Eric H. Holder Jr.’s swearing-in this week as the first black U.S. attorney general “came weighted with heavy expectation” of change in a criminal justice system with disproportionate arrests and executions of black men, says the Washington Post. The newspaper notes that Holder, 58, is a prosecutor who was unflinchingly tough on crime, but also a mentor to young black men.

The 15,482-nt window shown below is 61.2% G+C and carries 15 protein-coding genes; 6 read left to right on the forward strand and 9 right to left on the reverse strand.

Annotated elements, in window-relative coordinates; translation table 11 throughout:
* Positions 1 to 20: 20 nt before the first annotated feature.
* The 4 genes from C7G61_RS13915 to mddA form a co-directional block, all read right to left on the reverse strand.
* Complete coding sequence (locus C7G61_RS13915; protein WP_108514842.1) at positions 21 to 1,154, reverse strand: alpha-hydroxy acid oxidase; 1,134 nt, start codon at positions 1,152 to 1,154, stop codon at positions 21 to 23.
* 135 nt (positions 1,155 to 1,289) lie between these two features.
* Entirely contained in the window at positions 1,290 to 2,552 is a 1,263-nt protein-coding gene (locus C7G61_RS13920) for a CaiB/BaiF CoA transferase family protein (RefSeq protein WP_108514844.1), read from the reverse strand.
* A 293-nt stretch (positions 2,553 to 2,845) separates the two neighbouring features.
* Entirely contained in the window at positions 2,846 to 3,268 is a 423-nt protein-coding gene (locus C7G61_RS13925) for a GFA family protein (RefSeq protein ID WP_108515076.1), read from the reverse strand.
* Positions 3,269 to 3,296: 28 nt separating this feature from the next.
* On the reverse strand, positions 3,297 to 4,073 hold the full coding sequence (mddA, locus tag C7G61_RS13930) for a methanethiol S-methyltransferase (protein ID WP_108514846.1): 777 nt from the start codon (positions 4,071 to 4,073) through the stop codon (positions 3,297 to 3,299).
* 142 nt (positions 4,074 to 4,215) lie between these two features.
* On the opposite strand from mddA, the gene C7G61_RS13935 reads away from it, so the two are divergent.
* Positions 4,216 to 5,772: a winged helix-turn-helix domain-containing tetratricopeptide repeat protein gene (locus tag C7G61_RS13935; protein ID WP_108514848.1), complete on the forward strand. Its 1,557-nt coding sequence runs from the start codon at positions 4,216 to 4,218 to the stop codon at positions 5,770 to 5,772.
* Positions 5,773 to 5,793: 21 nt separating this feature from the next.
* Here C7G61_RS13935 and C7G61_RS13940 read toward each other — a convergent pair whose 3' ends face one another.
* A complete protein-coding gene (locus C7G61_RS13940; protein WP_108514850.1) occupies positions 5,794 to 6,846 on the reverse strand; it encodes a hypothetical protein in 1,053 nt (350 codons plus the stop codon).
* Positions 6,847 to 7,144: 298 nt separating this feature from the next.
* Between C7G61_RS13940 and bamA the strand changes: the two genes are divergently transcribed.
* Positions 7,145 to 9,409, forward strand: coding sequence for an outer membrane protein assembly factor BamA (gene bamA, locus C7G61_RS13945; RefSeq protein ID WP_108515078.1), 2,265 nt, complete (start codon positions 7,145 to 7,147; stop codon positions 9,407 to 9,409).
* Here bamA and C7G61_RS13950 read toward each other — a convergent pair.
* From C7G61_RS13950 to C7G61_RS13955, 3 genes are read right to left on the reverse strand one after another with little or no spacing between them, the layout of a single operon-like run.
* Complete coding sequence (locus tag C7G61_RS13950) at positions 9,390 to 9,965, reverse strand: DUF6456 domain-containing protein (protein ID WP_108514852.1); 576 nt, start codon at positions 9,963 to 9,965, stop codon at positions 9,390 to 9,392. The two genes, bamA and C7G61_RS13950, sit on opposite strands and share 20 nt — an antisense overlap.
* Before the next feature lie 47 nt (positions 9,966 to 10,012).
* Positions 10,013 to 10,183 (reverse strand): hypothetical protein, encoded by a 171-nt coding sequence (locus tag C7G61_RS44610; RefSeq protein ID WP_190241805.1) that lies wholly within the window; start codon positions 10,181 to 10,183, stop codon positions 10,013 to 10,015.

Holder has emphasized civil rights enforcement when speaking publicly since his nomination, but he has not indicated a desire to plunge headlong into broad changes to the criminal laws. Criminal justice activists would like Congress to focus on longstanding sentencing disparities for convicts caught with crack cocaine versus powder cocaine. Possession of crack carries longer criminal penalties, and 80 percent of people prosecuted for crack offenses have been African American, according to the Sentencing Project. Obama has said repeatedly that he wants to end the sentencing disparity, but Holder was vague when asked about it at his confirmation hearing.